Is Paris Burning? managed to wangle two Oscar nominations, one for best black & white cinematography and the other for black & white art direction. Although mainstream black & white films were dying out by 1966, so those categories were not especially competitive by that time. 

The decision to make the film in black & white was presumably made to allow it to incorporate genuine wartime footage, as in The Longest Day. It's often claimed that this was also to allow the film makers to hang black and white (or possibly green instead of red) Swastikas from buildings in Paris, as full colour ones were banned. This may or may not be true, but it sounds plausible.

While black & white was acceptable (although not ideal) for a blockbuster epic in 1962, it was looking a little half-hearted by 1966, and this no doubt harmed the film's box office prospects. Is Paris Burning? made little impression in the U.S., despite its use of American stars in cameo roles, although it was inevitably much more popular in France.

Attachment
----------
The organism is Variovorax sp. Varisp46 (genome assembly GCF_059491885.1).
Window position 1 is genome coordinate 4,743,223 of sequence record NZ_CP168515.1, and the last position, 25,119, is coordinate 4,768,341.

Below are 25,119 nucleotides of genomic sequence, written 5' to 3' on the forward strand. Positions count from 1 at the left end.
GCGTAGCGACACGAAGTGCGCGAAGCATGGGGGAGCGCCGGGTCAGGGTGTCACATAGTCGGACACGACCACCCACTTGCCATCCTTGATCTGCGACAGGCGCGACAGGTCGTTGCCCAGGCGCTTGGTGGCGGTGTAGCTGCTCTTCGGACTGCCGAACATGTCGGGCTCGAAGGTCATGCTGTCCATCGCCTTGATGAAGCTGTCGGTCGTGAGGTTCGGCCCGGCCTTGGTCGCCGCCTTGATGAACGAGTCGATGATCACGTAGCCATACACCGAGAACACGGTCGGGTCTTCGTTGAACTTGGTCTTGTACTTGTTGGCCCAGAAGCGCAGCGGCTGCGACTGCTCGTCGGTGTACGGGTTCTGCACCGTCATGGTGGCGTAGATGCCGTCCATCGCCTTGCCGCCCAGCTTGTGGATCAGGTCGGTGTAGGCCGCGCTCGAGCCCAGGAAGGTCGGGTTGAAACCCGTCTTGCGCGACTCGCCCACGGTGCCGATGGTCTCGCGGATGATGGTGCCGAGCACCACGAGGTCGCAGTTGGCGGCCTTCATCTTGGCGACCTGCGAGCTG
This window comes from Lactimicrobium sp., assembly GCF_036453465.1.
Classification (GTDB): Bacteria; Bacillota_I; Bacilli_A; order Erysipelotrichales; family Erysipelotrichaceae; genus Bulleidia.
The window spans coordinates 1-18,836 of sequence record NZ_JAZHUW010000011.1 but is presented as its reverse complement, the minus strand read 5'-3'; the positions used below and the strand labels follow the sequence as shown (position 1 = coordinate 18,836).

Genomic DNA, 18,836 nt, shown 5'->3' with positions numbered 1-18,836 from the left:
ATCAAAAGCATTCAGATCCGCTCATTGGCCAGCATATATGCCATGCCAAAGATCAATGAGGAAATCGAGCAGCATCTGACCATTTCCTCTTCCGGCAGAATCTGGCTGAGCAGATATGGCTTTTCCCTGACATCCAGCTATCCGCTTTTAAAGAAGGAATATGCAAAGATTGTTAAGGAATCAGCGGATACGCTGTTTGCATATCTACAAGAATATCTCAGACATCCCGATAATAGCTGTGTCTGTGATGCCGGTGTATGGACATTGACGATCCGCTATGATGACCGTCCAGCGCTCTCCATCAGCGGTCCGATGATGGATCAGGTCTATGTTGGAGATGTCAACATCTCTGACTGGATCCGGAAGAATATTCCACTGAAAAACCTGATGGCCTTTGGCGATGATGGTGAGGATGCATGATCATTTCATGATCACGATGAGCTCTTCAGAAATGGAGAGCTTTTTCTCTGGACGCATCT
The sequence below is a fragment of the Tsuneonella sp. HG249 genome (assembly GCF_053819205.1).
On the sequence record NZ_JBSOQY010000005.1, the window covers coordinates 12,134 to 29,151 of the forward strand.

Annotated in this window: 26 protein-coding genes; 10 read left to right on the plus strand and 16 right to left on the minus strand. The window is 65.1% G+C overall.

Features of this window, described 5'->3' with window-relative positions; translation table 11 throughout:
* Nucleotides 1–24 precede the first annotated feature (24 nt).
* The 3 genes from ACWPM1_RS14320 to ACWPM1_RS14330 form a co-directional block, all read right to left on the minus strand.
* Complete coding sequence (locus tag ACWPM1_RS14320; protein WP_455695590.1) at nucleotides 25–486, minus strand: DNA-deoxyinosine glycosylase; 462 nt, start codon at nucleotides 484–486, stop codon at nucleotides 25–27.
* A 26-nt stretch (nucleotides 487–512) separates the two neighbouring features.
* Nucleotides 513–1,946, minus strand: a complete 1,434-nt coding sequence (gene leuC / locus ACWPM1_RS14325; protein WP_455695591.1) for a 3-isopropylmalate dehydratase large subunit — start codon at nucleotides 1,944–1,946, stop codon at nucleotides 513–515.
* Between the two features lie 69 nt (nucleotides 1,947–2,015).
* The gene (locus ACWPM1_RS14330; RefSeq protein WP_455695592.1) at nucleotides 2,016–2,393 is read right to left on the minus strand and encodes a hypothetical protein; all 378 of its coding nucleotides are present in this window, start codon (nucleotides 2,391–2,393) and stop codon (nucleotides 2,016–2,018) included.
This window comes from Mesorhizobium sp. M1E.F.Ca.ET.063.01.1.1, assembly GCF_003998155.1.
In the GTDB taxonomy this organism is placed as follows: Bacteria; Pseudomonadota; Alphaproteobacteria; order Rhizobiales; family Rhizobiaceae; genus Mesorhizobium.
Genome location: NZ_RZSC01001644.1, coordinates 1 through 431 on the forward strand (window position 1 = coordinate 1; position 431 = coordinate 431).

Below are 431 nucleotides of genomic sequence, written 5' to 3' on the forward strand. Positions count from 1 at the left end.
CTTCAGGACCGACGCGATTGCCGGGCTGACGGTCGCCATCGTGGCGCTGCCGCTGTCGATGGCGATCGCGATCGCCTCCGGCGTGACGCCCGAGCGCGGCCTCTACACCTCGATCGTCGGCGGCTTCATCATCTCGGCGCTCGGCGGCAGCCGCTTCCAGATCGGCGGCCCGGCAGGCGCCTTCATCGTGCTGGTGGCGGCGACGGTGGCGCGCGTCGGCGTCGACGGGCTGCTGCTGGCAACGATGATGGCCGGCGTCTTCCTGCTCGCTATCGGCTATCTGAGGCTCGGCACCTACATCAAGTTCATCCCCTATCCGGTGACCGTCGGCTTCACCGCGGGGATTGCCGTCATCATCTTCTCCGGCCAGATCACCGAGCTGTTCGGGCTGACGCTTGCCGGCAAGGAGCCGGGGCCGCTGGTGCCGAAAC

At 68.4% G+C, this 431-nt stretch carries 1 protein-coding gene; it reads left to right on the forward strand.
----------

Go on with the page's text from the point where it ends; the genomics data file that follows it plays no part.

The film was mauled by the American critics, who mostly thought it dull, confusing and disjointed, and it didn't do much for its previously well-regarded director, whose career petered out in the years afterwards. The producer Paul Graetz died while the film was being edited, meaning that this was something of an ill-fated production. Someone who obviously does like it is Spike Lee who, surprisingly, included it on his list of "essential films for aspiring film makers" to see.